The idea of cities may not be new, but they aren’t how things were always done. Back when people hunted and gathered from landmass to landmass, people lived in small groups of about 50 to maybe 150 members, according to Sebastian Junger, American journalist, author and documentarian.
It was very natural for humans to settle into these smaller groups. Human brains are wired to create small tribes, and our capacity hasn’t evolved for the large cities many of us tend to live in now. So it’s no coincidence that the army isn’t just one large sea of soldiers, it’s divided into smaller platoons averaging about 40 to 50 men. This number was a natural choice as it felt comfortable, satisfying the old hunting-gathering needs that still tick inside modern-day humans.
Platoons abide by the old wiring in human brains, which allows soldier to quickly, neatly, and naturally fall into a “communal existence,” as Junger says. Platoons do almost everything together, from fighting, to sleeping, to eating.
This is what many of soldiers miss when they come back from war. They don’t miss the violence and life or death situations, but the community that being in a platoon creates.
One thing Junger focuses on in his latest book Tribe is the incidence of Post-Traumatic Stress Disorder. PTSD is very hard to measure, meaning it’s hard to precisely quantify how many soldiers have it and how many don’t. But for an interesting and telling comparison, the rate of PTSD in the Israeli military that is roughly 1%. In the American military, it’s closer to 20%. Even with all variables considered, that’s a huge difference.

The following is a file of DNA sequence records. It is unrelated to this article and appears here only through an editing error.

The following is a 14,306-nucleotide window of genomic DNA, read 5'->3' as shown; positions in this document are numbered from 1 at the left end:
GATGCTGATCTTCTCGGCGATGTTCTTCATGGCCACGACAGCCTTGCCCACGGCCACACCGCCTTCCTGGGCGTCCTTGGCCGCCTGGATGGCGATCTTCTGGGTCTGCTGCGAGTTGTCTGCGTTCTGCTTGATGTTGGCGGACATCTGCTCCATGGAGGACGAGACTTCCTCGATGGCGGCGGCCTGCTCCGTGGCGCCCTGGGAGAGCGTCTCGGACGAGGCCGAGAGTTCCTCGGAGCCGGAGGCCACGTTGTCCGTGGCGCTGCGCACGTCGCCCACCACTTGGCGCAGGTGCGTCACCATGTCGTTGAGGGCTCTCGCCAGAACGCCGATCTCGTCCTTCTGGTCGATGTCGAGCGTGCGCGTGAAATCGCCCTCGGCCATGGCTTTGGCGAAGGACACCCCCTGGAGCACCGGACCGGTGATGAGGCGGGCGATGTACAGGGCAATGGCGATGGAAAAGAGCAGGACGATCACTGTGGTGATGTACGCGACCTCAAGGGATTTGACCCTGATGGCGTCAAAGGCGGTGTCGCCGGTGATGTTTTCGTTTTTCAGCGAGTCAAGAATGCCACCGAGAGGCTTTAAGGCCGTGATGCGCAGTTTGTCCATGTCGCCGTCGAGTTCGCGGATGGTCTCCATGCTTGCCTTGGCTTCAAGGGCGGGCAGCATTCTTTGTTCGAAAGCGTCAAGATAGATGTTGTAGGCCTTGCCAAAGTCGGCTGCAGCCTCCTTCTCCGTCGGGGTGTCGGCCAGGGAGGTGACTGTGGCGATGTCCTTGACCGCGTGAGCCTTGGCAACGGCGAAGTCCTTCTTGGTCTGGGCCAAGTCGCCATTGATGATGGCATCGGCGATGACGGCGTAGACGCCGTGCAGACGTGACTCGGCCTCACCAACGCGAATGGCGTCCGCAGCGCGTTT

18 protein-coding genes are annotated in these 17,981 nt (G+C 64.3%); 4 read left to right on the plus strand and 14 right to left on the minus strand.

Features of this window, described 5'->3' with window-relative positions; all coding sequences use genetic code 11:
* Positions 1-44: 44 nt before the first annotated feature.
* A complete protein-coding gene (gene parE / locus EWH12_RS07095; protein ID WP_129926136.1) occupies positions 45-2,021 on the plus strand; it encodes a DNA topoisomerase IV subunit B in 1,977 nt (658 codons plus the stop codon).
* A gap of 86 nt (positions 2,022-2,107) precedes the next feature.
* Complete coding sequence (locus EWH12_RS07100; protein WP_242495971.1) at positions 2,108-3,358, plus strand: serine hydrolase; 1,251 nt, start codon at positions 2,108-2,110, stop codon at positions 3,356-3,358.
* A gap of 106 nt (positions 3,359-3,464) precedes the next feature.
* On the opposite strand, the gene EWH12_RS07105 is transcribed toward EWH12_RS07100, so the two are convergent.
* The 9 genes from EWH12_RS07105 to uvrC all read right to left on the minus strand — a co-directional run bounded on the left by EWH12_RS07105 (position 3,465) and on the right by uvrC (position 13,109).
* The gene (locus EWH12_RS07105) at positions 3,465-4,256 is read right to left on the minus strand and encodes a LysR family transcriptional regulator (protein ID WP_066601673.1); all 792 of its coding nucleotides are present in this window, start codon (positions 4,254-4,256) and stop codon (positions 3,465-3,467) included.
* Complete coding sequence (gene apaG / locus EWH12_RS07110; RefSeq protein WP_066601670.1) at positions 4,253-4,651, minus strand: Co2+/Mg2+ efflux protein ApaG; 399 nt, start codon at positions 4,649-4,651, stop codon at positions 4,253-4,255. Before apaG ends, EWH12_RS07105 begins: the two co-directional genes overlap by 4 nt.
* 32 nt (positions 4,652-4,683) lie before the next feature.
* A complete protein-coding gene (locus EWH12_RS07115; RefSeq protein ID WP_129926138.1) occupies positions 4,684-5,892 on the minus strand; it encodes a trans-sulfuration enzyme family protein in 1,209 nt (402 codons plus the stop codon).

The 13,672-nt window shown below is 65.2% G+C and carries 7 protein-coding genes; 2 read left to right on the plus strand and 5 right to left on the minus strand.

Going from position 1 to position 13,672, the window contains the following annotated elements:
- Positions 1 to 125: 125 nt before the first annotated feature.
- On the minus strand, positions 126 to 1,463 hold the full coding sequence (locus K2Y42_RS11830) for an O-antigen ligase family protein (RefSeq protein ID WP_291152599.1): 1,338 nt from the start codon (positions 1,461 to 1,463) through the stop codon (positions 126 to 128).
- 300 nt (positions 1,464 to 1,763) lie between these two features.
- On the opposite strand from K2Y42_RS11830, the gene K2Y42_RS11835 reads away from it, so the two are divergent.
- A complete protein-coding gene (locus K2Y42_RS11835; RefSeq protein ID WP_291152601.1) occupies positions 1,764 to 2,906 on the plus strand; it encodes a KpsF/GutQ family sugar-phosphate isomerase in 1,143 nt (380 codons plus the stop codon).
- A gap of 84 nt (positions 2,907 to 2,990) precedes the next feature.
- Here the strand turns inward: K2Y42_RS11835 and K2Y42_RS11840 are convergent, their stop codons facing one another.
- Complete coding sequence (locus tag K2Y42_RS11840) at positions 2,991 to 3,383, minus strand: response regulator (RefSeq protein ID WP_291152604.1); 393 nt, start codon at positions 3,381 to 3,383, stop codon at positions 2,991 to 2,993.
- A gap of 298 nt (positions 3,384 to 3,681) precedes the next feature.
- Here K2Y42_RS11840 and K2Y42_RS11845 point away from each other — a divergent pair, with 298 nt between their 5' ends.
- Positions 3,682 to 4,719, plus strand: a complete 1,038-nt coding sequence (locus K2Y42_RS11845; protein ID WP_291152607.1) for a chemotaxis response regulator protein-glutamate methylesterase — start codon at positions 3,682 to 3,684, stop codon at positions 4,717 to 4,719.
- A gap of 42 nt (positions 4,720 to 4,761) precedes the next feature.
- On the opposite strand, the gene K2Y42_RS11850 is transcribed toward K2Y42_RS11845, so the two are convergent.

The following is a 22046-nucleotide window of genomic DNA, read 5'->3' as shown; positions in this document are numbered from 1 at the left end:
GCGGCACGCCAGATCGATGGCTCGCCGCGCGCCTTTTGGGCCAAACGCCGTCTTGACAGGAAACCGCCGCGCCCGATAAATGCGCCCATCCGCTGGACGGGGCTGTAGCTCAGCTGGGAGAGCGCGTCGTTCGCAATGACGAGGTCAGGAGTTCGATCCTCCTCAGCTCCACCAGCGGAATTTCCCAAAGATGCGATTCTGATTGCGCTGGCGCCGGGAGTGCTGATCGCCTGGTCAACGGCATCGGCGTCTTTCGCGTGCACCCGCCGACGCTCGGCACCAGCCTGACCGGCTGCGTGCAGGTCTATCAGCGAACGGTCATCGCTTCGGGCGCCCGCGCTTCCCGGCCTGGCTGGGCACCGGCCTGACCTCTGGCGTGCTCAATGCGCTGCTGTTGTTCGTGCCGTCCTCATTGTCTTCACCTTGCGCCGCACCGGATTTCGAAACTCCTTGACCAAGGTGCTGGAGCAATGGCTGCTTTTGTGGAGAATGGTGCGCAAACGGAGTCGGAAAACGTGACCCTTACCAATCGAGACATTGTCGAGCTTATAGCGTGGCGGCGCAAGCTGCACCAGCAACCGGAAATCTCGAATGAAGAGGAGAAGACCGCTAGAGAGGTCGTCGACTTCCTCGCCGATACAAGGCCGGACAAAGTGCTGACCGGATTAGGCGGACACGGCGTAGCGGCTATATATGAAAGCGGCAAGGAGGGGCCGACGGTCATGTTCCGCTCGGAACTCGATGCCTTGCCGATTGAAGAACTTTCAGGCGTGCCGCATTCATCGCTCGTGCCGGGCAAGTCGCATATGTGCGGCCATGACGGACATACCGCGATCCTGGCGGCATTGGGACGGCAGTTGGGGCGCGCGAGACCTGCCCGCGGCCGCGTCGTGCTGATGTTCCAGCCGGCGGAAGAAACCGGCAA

Junger sought the explanations for these figures and among them were two key factors. Most of the Israeli wars are fought close to home, including the Yom Kippur war, where many soldiers could walk home from the battles. And unlike in the United States, Israel’s mandatory service law means that when young soldiers come home to their cities, more than half of the population understands what they’ve been through, because their neighbors, parents, and friends from school have all been in the service. American soldiers come home to a society that generally can’t relate - their experience leaves them isolated.
While he believes it’s unethical to make people fight in any war, Junger is an advocate for mandatory national service in the US, with non-military options. There are many ways to contribute to society that don’t involve taking up arms. And perhaps with a higher rate of shared experience and many more small tribes of people who come together for a year or two, from all races, classes and walks of life, it could build a stronger country and bridge the immense divides within American society.